Chapter Twenty-Two: The Mountain of Disappointment

Rather than contributing to the oppressive humidity, the rain in mid-August resulted in a merciful cooling of the air. I was sat in the silence of the local library, self-consciously sharing the clean but ageing space with what looked like university students. Determined to improve my rather weak Japanese, I was diligently studying kanji when a message from Richard arrived, suggesting that we walk the mountain trail we had found a month earlier on the way to Nichuu Dam. My acquiesce was immediate and eager.

Having bundled up my various study materials and descended the staircase with its familiar sun-bleached posters, I went to unlock my bike from the library’s parking area, but the key would not turn. I fought with the paralysed lock for a while before calling Richard to say I was being detained against my will. He drove to the library and was also unable to release my bicycle from its perplexing entrapment. Thankfully, I had only locked the bike to itself, and so we piled it into Richard’s car and dropped it at my apartment for me to puzzle over later.

Parked up and ready to ascend, the mountain track rose steeply from the tarmac road and vanished quickly into adumbral forest. The narrow and grassy path was modest, but the entrance was busily adorned with a white torii gate, a small stone shrine, an orientation board, and a couple of other notices. A carved log, erected before the torii gate, proudly announced, in unweathered black and white paint, that this was “Nichuu Dam Iimoriyama Mountain Climbing Path.”

The gradient was unrelenting and we were bent double for the majority of the climb. We passed nothing remarkable and there was no respite from the steep ascent. The map at the start of the trail had shown a shrine on route, which we determined to reach.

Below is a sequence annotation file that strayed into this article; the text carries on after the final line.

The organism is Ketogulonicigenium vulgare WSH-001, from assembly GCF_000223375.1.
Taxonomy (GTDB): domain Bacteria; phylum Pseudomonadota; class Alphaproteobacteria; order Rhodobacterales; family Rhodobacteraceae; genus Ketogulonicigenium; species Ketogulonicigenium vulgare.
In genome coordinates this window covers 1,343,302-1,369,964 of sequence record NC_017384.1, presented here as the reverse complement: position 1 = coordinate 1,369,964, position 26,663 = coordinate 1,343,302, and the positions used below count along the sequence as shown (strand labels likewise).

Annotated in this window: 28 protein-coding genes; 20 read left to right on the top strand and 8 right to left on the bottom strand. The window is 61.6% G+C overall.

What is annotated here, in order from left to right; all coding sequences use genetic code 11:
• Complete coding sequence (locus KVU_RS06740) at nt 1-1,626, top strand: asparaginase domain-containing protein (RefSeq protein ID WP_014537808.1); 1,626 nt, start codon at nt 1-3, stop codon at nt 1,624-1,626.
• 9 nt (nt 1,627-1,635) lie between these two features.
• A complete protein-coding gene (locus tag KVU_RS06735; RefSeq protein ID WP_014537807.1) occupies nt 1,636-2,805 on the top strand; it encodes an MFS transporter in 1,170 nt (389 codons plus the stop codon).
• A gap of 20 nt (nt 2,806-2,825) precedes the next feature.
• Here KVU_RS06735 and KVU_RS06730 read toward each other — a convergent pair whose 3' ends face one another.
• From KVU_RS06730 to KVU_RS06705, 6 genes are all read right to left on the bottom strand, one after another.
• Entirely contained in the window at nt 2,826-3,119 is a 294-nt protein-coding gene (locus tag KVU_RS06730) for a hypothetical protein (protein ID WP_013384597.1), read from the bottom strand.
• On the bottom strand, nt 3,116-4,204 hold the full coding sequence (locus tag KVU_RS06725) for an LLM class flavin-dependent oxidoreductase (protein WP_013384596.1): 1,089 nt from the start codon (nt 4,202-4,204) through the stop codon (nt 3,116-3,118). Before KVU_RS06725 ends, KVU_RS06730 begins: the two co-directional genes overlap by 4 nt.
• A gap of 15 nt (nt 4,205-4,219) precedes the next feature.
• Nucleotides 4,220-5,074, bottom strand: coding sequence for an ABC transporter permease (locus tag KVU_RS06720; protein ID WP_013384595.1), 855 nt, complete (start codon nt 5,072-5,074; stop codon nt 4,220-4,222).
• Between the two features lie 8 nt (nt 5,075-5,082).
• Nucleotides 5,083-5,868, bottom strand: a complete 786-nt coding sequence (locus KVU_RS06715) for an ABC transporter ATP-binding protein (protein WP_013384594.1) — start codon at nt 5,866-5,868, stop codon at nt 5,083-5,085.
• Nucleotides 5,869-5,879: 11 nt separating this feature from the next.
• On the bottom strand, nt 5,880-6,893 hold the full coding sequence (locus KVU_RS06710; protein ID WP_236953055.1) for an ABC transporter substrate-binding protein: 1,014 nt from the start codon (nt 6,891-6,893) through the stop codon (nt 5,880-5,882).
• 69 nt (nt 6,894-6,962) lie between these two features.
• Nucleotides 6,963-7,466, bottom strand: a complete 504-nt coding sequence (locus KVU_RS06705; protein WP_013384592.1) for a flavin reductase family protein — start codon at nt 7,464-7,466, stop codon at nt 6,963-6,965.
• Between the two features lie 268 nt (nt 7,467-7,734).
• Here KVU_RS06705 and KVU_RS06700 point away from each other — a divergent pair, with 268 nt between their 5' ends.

Each bend in the path felt sure to be the last before the pinnacle, but each new horizon unveiled a further climb, equally as arduous, through the dense forest.

Richard stopped so abruptly we nearly collided. He said there was a guardian blocking our path, and I leaned round to see a large toad on the ground, clearly interrupted during its excursion through the woodland. It was lean, lacking a bloated underbelly, and was raised midstride upon its toes, petrified in its pedestrianism. Excitedly, I took a series of photographs, cautiously edging nearer until I was barely a foot away. It did not so much as twitch; ossified by fear and instinct, its limbs were suspended in their locomotion. Me moved on, it remained frozen.

Sweat cascading from me, my energy and enthusiasm were beginning to diminish. I was convinced we were walking to the moon. After an eternity the gradient of the slender path began to ease and even descended a little, before climbing again. Occasional gaps in the trees gave prospect onto white vaporous clouds below us, reclining lazily on neighbouring verdant peaks. The grey sky felt close.

Along the thin, forested spine of the mountain, where the wood grew short, a heavily weathered stone shrine, about two feet in height, sat at the foot of a tree. The grey masonry was composed of three parts: a plain square plinth supported a block like a shoebox on its side, topped by a curling gable roof with long eaves. The hollow of the body was empty, and faded kanji down the side labelled it a memorial. It was badly chipped and worn, but still resonated a quiet dignity upon the mountain crest.

Richard insisted this could not be the shrine indicted on the map below; this garden ornament was hardly worth mentioning. I reluctantly disagreed on the grounds that, firstly, it would have taken considerable effort to carry the stone blocks to this altitude and, secondly, I had recently experienced the sting of discovering that something which appeared exciting on a map was in fact nothing significant. To confirm that we were not missing anything more substantial, we walked further for a while, before admitting defeat and heading home.

The return journey was then a sharp descent over dry and loose forest ground. The gradient forced us to run down some stretches, and in characteristic clumsiness I rolled my ankle and fell. Feeling unscathed, I pulled myself up, only to have Richard inform me that there was now a gaping rip in the inner thigh of my trousers, which added a healthy dose of embarrassment to what Richard had already renamed “the Mountain of Disappointment.”